Inside a Starbucks just a few blocks from his northeastern Colorado Springs home, Bryce Case Jr., takes the first sip from his freshly made caramel macchiato and slides into one of the plush chairs near the front window. He glances around the store, and though it's actually quite busy in here today, he doesn't seem to recognize any patrons.
Worse, none of them recognize him.
Not that Case really expected any of them to. He knows there's a limit to the fame he's earned in the past few years as nerdcore rapper ytcracker (pronounced "whitey cracker").
But nerdcore, a hip-hop subgenre made by geeks, for geeks, has gotten some major publicity in the past year, earning coverage in Newsweek and the New York Times. And Case, as ytcracker, has been prominently mentioned in each of these pieces. So his lack of recognition is a little surprising to me, at least.
"My reputation as a hacker has a lot more weight than me being a rapper, at least locally," Case says with a shrug.
And, indeed, Case is quite well known for that work. In 1999, CNN called the then-17-year-old "notorious" when he made headlines by hacking into government Web sites and reprogramming their front pages to display cartoon mockups of himself. Case says he's reformed (he now runs an Internet security company), but he smiles when asked about those days. It's apparent he's quite proud of that work.
His nerdcore fans are too, it seems. Case's hacking days have authenticated his nerdcore persona. 50 Cent has street cred because he's been shot nine times; Case has Net cred because he hacked into NASA.
"It helps with my digital gangster image," he says, this time without a hint of a laugh or a smile.
Sure, he continues, it's funny to hear him reference craigslist, beta testing and HTML code in his rhymes, especially when they're laid over remixed beats from original 8-bit Nintendo Entertainment System games, as they are on his Nerdrap Entertainment System album. But there's more to it than that. Nerdcore is a growing movement, he says, and one that many kids can better identify with than hardcore rap.
So it was only a matter of time, then, before nerdcore, which has taken nearly all of its cues the arrogance, the namedropping, the representing from mainstream hip-hop, followed suit in other fashions.
Earlier this year, Case had a public spat with another nerd-oriented rap artist, MC Chris. On a song called "White Warrior," Case called out Chris for using nerdcore's fans to reach a certain level of fame only to back out on those fans once he had tasted a hint of mainstream recognition. The beef was covered by geeked-out cable television channel G4TV. Though slightly different from other rap battles, it ended in classic fashion, with a couple of public apologies.
Or so Case thought. When he learned that MC Chris would be performing at The Black Sheep this week, he approached his old rival, hoping Chris would welcome him as an opening act. But Chris declined.
Case says he wasn't surprised.
"He hates it because every article that he gets mentioned in, I'm right there," Case says. "He hates that I'm in everything he does, because he's giving me press no matter what he does."
When I tell Case that I'm scheduled to speak to Chris on the next day, and I ask if there's anything I should expect from his rival, Case doesn't say anything. He just flashes a knowing smile.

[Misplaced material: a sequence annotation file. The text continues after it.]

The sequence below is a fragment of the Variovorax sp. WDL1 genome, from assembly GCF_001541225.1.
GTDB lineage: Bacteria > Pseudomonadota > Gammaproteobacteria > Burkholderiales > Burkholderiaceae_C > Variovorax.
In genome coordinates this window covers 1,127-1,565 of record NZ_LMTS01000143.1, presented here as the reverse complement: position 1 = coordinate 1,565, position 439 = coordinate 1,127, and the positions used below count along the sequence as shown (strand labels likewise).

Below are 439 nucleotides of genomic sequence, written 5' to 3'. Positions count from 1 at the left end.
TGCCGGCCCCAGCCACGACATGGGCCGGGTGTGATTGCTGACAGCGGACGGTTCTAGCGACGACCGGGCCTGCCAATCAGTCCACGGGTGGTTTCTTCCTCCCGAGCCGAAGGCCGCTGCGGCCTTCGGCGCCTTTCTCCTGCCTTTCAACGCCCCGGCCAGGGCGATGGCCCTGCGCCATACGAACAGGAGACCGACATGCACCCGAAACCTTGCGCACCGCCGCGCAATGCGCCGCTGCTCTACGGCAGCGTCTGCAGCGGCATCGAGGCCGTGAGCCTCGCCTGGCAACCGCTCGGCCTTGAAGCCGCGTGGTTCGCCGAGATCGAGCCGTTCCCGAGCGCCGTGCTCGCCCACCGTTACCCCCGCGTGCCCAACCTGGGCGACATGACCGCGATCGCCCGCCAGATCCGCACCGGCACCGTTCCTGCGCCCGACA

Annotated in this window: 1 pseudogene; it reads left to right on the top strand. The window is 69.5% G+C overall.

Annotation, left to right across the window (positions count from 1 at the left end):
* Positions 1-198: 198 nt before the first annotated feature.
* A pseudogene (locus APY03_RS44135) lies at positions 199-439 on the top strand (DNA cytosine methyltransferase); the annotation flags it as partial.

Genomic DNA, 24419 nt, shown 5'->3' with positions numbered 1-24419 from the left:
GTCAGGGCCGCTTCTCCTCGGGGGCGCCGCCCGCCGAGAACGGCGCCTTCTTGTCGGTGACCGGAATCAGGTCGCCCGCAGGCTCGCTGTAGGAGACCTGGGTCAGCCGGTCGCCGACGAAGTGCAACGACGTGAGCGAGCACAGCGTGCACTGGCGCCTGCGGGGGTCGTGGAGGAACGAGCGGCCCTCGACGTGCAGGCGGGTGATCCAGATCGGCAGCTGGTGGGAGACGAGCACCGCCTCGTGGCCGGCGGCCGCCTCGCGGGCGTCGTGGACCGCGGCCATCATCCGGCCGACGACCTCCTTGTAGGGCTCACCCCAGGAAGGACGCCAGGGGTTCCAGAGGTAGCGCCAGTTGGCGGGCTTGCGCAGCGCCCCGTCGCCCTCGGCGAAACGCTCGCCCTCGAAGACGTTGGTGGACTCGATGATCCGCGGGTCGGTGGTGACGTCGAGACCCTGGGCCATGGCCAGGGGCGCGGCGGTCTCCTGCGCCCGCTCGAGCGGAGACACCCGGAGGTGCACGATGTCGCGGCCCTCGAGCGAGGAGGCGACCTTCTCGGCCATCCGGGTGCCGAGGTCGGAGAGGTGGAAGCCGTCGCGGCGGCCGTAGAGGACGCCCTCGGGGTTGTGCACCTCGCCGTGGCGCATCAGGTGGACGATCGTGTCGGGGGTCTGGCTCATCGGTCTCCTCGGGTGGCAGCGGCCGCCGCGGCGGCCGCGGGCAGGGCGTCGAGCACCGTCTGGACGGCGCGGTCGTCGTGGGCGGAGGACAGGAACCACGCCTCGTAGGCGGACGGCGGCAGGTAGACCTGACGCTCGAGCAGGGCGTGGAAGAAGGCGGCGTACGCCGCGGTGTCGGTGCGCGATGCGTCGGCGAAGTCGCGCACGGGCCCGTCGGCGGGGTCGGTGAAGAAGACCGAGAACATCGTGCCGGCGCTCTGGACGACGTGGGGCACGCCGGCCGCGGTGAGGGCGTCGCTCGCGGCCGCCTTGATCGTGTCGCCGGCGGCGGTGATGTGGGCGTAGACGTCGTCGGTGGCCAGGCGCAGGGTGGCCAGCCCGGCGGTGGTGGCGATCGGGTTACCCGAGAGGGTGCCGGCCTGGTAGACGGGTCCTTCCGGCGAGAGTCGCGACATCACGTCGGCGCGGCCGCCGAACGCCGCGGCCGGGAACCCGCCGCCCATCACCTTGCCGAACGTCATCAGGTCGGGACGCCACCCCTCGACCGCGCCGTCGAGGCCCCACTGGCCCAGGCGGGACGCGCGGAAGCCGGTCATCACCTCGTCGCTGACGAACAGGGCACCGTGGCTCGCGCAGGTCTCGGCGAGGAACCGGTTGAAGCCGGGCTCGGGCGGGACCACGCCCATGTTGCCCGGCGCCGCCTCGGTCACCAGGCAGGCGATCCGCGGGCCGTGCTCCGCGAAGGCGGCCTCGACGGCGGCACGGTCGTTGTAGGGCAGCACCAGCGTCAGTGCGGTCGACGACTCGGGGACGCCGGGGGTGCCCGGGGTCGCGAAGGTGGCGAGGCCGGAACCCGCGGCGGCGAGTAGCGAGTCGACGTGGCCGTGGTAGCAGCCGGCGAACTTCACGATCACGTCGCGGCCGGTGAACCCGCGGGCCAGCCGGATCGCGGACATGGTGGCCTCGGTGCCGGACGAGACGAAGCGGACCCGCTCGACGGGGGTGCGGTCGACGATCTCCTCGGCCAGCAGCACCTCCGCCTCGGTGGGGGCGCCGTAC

At first, when I get MC Chris on the phone, all is fine. I rattle through some obligatory small talk and Chris rattles through well-prepared responses.
But then he cuts me off and tells me he only has time for one more question. I had wanted to butter him up before asking him about nerdcore, but it looks like I've lost my chance.
So I go for it.
Not surprisingly, Chris, who has appeared as guest on a slew of Cartoon Network's Adult Swim shows (his most memorable turn came as MC Pee Pants on Aqua Teen Hunger Force), isn't too pleased.
And even though he has proudly referenced nerds and his own nerdiness at least four times in the few minutes I've had him on the line, he makes his displeasure clear.
He ends the interview.
None of it surprises Case. Mostly, he says, it disappoints him.
"The scene is so small," he says. "We really need a lot of unity in it."
There is some unity. Next month, Case will perform in Denver alongside MC Frontalot, the man who coined the term "nerdcore." That performance is a big step for Case, who rarely performs near home.
"I have a fear," he says, "of performing locally and not having a big draw."
To his credit, though, Case says he recently finished up a tour of cities like San Diego and Las Vegas, in which he headlined to crowds of thousands.
"To be in my hometown and not be able to pull anything like that, it'd be humbling," he says.
It would have been nice, Case says, to have been able to perform alongside MC Chris. It would have been a way for him to break into the local market that he admits he should have broken into a while ago.
But it's not going to happen. Clearly, there's still beef between these artists not that anyone is in danger of getting hurt, Case points out.
"He doesn't really have to worry about me shooting at him or anything like that," he laughs.
Right. That's not how nerds work. When I ask Case if Chris needs to worry about his site getting hacked, though, he again flashes his knowing smile.
MC Chris with Critical Bill and Plan Be
The Black Sheep, 2106 E. Platte Ave.
Saturday, Oct. 20, 8 p.m.
Tickets: $10, all ages; visit ticketweb.com or call 866/468-7621.
ytcracker with MC Frontalot and Schaffer the Dark Lord
The Marquis Theater, 2009 Larimer St., Denver
Sunday, Nov. 18, 7:30 p.m.
Tickets: $8 in advance, $10 day-of-show, all ages; visit ticketweb.com.